Has U.S. Inflation Really Become Harder to Forecast?
Markku Lanne and
MPRA Paper from University Library of Munich, Germany
Recently Stock and Watson (2007) showed that since the mid-1980s it has been hard for backward-looking Phillips curve models to improve on simple univariate models in forecasting U.S. inflation. While this indeed is the case when the benchmark is a causal autoregression, little change in forecast accuracy is detected when a noncausal autoregression is taken as the benchmark. In this note, we argue that a noncausal autoregression indeed provides a better characterization of U.S. inflation dynamics than the conventional causal autoregression and it is, therefore, the appropriate univariate benchmark model.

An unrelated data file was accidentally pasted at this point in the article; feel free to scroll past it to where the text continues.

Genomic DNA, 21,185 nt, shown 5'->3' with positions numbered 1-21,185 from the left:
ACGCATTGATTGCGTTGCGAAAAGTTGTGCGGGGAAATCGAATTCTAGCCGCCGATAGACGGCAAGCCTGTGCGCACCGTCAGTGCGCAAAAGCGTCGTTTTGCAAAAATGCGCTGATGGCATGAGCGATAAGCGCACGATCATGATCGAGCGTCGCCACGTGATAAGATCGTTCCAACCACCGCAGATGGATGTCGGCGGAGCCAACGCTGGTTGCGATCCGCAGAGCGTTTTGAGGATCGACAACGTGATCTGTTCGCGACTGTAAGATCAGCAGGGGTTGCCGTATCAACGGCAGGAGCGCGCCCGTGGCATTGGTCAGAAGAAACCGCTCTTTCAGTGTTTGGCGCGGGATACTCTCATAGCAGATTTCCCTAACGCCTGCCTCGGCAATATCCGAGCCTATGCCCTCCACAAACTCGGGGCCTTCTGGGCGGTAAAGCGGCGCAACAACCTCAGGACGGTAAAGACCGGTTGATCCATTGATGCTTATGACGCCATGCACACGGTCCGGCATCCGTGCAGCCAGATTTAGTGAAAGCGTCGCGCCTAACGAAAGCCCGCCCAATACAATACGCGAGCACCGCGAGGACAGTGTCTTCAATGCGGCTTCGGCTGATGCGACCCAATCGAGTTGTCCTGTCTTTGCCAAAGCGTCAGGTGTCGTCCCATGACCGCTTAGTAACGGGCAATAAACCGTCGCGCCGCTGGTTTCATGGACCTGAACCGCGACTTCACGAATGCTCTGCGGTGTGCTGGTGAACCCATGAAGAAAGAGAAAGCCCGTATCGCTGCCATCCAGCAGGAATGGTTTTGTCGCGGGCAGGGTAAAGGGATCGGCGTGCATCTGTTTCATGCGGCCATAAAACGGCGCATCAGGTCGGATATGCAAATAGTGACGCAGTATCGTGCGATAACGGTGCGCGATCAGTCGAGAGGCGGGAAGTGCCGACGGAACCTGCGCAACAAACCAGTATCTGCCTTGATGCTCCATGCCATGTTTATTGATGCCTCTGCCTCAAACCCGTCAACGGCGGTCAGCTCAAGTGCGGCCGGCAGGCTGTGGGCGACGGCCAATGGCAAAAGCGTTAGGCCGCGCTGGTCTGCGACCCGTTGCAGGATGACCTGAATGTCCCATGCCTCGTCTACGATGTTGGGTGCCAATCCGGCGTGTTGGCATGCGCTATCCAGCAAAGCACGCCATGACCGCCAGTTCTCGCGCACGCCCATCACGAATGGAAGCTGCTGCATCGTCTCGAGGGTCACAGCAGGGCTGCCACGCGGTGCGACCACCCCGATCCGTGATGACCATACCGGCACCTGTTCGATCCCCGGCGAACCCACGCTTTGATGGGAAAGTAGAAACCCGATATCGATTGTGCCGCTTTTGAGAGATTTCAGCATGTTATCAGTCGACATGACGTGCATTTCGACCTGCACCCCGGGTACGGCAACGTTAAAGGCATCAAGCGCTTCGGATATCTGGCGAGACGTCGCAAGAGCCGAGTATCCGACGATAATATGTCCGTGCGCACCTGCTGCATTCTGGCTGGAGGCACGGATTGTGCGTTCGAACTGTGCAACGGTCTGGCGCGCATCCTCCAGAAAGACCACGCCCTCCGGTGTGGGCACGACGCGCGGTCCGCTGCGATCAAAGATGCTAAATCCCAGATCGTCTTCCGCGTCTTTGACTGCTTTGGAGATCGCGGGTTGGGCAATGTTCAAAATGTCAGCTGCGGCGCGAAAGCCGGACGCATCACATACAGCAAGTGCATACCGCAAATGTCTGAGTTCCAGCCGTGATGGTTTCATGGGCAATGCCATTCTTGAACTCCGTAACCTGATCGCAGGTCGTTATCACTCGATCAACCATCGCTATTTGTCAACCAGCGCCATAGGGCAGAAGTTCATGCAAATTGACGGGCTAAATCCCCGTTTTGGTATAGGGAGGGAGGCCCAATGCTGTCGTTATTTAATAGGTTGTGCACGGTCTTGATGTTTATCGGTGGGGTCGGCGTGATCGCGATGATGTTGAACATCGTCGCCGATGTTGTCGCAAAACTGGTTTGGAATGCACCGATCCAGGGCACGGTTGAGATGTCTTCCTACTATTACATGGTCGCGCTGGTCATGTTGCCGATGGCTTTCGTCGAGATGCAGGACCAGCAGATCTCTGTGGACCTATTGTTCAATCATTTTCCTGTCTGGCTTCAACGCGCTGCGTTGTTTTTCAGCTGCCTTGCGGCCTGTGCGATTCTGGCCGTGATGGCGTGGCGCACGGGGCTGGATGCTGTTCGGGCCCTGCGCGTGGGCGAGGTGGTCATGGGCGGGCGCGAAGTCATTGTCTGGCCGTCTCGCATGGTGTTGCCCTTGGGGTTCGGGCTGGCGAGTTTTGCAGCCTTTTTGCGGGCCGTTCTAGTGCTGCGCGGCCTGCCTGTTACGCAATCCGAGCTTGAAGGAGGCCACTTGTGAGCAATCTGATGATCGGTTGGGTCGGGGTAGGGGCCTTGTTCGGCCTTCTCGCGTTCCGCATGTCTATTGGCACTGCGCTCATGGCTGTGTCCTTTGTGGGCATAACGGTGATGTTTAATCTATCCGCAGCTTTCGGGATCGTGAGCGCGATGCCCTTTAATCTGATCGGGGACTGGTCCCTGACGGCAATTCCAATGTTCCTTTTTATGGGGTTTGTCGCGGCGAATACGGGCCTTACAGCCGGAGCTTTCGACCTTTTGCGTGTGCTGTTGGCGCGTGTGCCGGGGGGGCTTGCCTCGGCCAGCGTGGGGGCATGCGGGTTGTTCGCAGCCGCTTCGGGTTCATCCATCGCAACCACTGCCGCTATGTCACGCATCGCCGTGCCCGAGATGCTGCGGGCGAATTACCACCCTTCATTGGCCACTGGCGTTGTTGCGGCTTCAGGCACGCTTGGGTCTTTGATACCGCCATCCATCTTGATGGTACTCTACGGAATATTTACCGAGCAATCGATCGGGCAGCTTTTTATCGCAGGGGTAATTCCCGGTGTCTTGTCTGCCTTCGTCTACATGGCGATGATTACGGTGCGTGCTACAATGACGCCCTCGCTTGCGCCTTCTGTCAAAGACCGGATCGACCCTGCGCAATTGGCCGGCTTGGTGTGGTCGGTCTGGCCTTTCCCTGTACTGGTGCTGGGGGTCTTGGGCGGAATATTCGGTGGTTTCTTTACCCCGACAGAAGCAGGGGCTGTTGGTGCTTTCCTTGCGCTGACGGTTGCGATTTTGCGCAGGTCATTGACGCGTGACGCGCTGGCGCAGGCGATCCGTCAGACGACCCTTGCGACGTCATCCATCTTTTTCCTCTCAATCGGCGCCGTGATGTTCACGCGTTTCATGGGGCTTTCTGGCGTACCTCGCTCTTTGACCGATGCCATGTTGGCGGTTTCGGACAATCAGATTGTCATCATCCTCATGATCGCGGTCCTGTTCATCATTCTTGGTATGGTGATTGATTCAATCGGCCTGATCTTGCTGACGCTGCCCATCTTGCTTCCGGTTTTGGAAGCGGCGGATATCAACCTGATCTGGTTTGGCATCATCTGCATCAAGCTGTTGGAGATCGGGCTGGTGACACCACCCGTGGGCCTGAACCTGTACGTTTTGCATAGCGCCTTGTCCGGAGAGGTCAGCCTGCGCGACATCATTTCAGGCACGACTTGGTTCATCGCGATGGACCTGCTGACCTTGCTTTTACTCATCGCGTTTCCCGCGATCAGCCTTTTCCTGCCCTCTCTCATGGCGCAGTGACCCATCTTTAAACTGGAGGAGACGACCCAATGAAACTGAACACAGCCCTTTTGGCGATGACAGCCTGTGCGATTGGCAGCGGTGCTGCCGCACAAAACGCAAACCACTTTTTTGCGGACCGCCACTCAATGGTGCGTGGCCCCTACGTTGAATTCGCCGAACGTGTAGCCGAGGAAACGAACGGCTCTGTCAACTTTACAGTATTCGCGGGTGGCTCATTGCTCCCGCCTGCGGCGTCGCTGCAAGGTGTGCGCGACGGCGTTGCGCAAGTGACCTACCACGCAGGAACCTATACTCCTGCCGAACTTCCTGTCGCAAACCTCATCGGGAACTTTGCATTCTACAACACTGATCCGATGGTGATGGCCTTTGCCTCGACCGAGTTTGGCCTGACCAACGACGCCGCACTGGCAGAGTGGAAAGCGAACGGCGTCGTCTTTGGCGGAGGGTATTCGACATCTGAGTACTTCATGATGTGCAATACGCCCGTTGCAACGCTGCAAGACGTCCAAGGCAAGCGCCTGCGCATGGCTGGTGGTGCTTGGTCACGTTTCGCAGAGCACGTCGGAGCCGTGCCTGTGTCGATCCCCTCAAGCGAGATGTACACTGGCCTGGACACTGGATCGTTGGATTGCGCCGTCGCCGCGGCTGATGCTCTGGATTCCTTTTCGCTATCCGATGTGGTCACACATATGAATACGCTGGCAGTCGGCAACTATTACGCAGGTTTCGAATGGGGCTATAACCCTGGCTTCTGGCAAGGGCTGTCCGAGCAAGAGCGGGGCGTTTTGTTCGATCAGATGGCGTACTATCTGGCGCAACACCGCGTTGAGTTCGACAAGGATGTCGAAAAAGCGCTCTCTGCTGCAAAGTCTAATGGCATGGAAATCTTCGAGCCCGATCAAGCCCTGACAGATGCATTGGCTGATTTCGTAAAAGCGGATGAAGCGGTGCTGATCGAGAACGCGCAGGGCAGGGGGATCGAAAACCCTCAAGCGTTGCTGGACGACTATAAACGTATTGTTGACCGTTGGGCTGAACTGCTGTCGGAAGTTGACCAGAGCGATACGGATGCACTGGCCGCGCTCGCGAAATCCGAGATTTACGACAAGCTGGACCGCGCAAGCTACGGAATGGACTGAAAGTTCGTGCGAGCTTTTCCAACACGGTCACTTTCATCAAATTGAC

Keywords: Inflation forecast; Noncausal time series; Phillips curve (search for similar items in EconPapers)
JEL-codes: C23 C53 E31 (search for similar items in EconPapers)
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Journal Article: Has US inflation really become harder to forecast? (2012)
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Persistent link: https://EconPapers.repec.org/RePEc:pra:mprapa:29992
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